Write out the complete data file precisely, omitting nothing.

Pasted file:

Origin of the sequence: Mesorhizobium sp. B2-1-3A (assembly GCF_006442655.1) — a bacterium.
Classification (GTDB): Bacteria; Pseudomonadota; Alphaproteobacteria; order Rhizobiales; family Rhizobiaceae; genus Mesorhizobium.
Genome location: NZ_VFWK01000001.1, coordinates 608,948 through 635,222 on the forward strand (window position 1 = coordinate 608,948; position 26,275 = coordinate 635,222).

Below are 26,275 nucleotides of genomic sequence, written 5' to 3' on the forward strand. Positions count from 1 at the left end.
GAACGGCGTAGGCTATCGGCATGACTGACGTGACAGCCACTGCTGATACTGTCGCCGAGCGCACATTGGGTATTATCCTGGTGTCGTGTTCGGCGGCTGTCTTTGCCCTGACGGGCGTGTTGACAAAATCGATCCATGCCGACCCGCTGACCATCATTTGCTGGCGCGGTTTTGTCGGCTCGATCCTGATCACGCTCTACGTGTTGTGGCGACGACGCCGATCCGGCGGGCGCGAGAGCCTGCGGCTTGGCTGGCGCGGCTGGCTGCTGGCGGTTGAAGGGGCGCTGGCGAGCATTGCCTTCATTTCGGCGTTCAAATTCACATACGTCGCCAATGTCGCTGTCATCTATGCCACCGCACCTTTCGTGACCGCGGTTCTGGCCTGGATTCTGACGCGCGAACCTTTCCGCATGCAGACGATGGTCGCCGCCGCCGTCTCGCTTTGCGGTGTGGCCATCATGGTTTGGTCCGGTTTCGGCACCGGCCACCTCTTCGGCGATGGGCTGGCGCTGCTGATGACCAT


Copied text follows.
Origin of the sequence: Mesorhizobium sp. B2-1-3A (assembly GCF_006442655.1) — a bacterium.
Classification (GTDB): Bacteria; Pseudomonadota; Alphaproteobacteria; order Rhizobiales; family Rhizobiaceae; genus Mesorhizobium.
Genome location: NZ_VFWK01000001.1, coordinates 608,948 through 635,222 on the forward strand (window position 1 = coordinate 608,948; position 26,275 = coordinate 635,222).

Below are 26,275 nucleotides of genomic sequence, written 5' to 3' on the forward strand. Positions count from 1 at the left end.
GAACGGCGTAGGCTATCGGCATGACTGACGTGACAGCCACTGCTGATACTGTCGCCGAGCGCACATTGGGTATTATCCTGGTGTCGTGTTCGGCGGCTGTCTTTGCCCTGACGGGCGTGTTGACAAAATCGATCCATGCCGACCCGCTGACCATCATTTGCTGGCGCGGTTTTGTCGGCTCGATCCTGATCACGCTCTACGTGTTGTGGCGACGACGCCGATCCGGCGGGCGCGAGAGCCTGCGGCTTGGCTGGCGCGGCTGGCTGCTGGCGGTTGAAGGGGCGCTGGCGAGCATTGCCTTCATTTCGGCGTTCAAATTCACATACGTCGCCAATGTCGCTGTCATCTATGCCACCGCACCTTTCGTGACCGCGGTTCTGGCCTGGATTCTGACGCGCGAACCTTTCCGCATGCAGACGATGGTCGCCGCCGCCGTCTCGCTTTGCGGTGTGGCCATCATGGTTTGGTCCGGTTTCGGCACCGGCCACCTCTTCGGCGATGGGCTGGCGCTGCTGATGACCAT